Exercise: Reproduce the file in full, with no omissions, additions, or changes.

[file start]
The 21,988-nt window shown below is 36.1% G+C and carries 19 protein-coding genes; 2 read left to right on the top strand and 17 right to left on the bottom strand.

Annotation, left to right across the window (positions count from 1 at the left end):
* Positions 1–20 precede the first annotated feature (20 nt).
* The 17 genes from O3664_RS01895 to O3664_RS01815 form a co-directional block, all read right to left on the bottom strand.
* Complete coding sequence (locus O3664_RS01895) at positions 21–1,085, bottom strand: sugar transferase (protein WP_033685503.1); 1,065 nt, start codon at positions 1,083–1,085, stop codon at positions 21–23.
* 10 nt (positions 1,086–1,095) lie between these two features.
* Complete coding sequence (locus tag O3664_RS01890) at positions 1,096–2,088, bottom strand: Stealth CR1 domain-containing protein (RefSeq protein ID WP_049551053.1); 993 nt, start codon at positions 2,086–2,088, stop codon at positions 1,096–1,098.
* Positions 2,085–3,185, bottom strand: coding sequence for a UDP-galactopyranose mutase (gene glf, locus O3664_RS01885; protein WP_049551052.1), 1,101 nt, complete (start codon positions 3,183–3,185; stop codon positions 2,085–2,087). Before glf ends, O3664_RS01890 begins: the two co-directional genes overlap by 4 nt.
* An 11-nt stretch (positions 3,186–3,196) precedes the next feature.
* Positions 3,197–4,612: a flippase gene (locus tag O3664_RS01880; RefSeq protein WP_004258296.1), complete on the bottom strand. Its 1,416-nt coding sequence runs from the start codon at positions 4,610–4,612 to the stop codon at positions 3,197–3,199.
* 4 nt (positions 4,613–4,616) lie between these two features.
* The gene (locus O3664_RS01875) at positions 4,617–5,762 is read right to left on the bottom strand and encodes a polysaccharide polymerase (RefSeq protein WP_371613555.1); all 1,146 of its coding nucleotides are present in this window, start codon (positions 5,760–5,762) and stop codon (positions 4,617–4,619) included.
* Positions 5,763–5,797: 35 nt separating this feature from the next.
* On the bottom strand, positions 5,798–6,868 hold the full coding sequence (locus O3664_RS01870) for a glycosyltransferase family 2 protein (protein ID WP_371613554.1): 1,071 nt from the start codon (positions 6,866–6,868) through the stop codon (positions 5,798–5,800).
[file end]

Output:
The 21,988-nt window shown below is 36.1% G+C and carries 19 protein-coding genes; 2 read left to right on the top strand and 17 right to left on the bottom strand.

Annotation, left to right across the window (positions count from 1 at the left end):
* Positions 1–20 precede the first annotated feature (20 nt).
* The 17 genes from O3664_RS01895 to O3664_RS01815 form a co-directional block, all read right to left on the bottom strand.
* Complete coding sequence (locus O3664_RS01895) at positions 21–1,085, bottom strand: sugar transferase (protein WP_033685503.1); 1,065 nt, start codon at positions 1,083–1,085, stop codon at positions 21–23.
* 10 nt (positions 1,086–1,095) lie between these two features.
* Complete coding sequence (locus tag O3664_RS01890) at positions 1,096–2,088, bottom strand: Stealth CR1 domain-containing protein (RefSeq protein ID WP_049551053.1); 993 nt, start codon at positions 2,086–2,088, stop codon at positions 1,096–1,098.
* Positions 2,085–3,185, bottom strand: coding sequence for a UDP-galactopyranose mutase (gene glf, locus O3664_RS01885; protein WP_049551052.1), 1,101 nt, complete (start codon positions 3,183–3,185; stop codon positions 2,085–2,087). Before glf ends, O3664_RS01890 begins: the two co-directional genes overlap by 4 nt.
* An 11-nt stretch (positions 3,186–3,196) precedes the next feature.
* Positions 3,197–4,612: a flippase gene (locus tag O3664_RS01880; RefSeq protein WP_004258296.1), complete on the bottom strand. Its 1,416-nt coding sequence runs from the start codon at positions 4,610–4,612 to the stop codon at positions 3,197–3,199.
* 4 nt (positions 4,613–4,616) lie between these two features.
* The gene (locus O3664_RS01875) at positions 4,617–5,762 is read right to left on the bottom strand and encodes a polysaccharide polymerase (RefSeq protein WP_371613555.1); all 1,146 of its coding nucleotides are present in this window, start codon (positions 5,760–5,762) and stop codon (positions 4,617–4,619) included.
* Positions 5,763–5,797: 35 nt separating this feature from the next.
* On the bottom strand, positions 5,798–6,868 hold the full coding sequence (locus O3664_RS01870) for a glycosyltransferase family 2 protein (protein ID WP_371613554.1): 1,071 nt from the start codon (positions 6,866–6,868) through the stop codon (positions 5,798–5,800).